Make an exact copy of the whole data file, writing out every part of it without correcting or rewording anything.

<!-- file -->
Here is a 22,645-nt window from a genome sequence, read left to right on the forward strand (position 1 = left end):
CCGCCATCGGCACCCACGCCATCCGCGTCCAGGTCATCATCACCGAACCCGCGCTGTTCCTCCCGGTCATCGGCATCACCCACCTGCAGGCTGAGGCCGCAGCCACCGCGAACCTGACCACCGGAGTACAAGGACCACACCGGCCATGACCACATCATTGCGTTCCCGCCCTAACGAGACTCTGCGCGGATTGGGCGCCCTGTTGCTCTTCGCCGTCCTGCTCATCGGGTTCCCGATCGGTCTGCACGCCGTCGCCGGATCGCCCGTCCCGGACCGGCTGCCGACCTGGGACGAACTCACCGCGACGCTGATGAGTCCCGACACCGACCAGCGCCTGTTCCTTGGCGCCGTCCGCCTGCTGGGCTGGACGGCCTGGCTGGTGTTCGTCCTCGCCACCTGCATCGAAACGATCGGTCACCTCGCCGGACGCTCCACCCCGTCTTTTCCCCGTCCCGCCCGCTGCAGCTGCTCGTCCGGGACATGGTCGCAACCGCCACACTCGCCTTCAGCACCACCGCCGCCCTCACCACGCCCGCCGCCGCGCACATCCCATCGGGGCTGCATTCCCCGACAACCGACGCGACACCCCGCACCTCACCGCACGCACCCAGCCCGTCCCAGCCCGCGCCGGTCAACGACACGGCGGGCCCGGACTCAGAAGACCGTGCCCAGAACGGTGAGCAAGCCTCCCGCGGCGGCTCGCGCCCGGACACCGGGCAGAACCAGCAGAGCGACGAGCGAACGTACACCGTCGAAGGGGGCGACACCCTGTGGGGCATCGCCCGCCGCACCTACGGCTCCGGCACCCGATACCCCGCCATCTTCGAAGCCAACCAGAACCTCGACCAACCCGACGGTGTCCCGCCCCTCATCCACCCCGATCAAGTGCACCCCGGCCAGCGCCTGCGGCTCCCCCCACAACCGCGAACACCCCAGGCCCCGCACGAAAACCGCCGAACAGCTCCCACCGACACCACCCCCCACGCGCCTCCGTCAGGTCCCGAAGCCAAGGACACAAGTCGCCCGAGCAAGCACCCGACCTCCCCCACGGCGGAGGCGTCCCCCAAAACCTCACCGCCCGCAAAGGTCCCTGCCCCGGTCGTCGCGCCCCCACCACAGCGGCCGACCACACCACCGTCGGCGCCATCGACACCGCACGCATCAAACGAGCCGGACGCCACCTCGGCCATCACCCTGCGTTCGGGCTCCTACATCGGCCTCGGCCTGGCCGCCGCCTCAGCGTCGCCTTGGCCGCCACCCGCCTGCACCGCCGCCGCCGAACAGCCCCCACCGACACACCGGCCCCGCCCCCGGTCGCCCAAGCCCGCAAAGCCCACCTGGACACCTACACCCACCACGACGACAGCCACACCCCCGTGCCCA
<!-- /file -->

Here is a 22,645-nt window from a genome sequence, read left to right on the forward strand (position 1 = left end):
CCGCCATCGGCACCCACGCCATCCGCGTCCAGGTCATCATCACCGAACCCGCGCTGTTCCTCCCGGTCATCGGCATCACCCACCTGCAGGCTGAGGCCGCAGCCACCGCGAACCTGACCACCGGAGTACAAGGACCACACCGGCCATGACCACATCATTGCGTTCCCGCCCTAACGAGACTCTGCGCGGATTGGGCGCCCTGTTGCTCTTCGCCGTCCTGCTCATCGGGTTCCCGATCGGTCTGCACGCCGTCGCCGGATCGCCCGTCCCGGACCGGCTGCCGACCTGGGACGAACTCACCGCGACGCTGATGAGTCCCGACACCGACCAGCGCCTGTTCCTTGGCGCCGTCCGCCTGCTGGGCTGGACGGCCTGGCTGGTGTTCGTCCTCGCCACCTGCATCGAAACGATCGGTCACCTCGCCGGACGCTCCACCCCGTCTTTTCCCCGTCCCGCCCGCTGCAGCTGCTCGTCCGGGACATGGTCGCAACCGCCACACTCGCCTTCAGCACCACCGCCGCCCTCACCACGCCCGCCGCCGCGCACATCCCATCGGGGCTGCATTCCCCGACAACCGACGCGACACCCCGCACCTCACCGCACGCACCCAGCCCGTCCCAGCCCGCGCCGGTCAACGACACGGCGGGCCCGGACTCAGAAGACCGTGCCCAGAACGGTGAGCAAGCCTCCCGCGGCGGCTCGCGCCCGGACACCGGGCAGAACCAGCAGAGCGACGAGCGAACGTACACCGTCGAAGGGGGCGACACCCTGTGGGGCATCGCCCGCCGCACCTACGGCTCCGGCACCCGATACCCCGCCATCTTCGAAGCCAACCAGAACCTCGACCAACCCGACGGTGTCCCGCCCCTCATCCACCCCGATCAAGTGCACCCCGGCCAGCGCCTGCGGCTCCCCCCACAACCGCGAACACCCCAGGCCCCGCACGAAAACCGCCGAACAGCTCCCACCGACACCACCCCCCACGCGCCTCCGTCAGGTCCCGAAGCCAAGGACACAAGTCGCCCGAGCAAGCACCCGACCTCCCCCACGGCGGAGGCGTCCCCCAAAACCTCACCGCCCGCAAAGGTCCCTGCCCCGGTCGTCGCGCCCCCACCACAGCGGCCGACCACACCACCGTCGGCGCCATCGACACCGCACGCATCAAACGAGCCGGACGCCACCTCGGCCATCACCCTGCGTTCGGGCTCCTACATCGGCCTCGGCCTGGCCGCCGCCTCAGCGTCGCCTTGGCCGCCACCCGCCTGCACCGCCGCCGCCGAACAGCCCCCACCGACACACCGGCCCCGCCCCCGGTCGCCCAAGCCCGCAAAGCCCACCTGGACACCTACACCCACCACGACGACAGCCACACCCCCGTGCCCA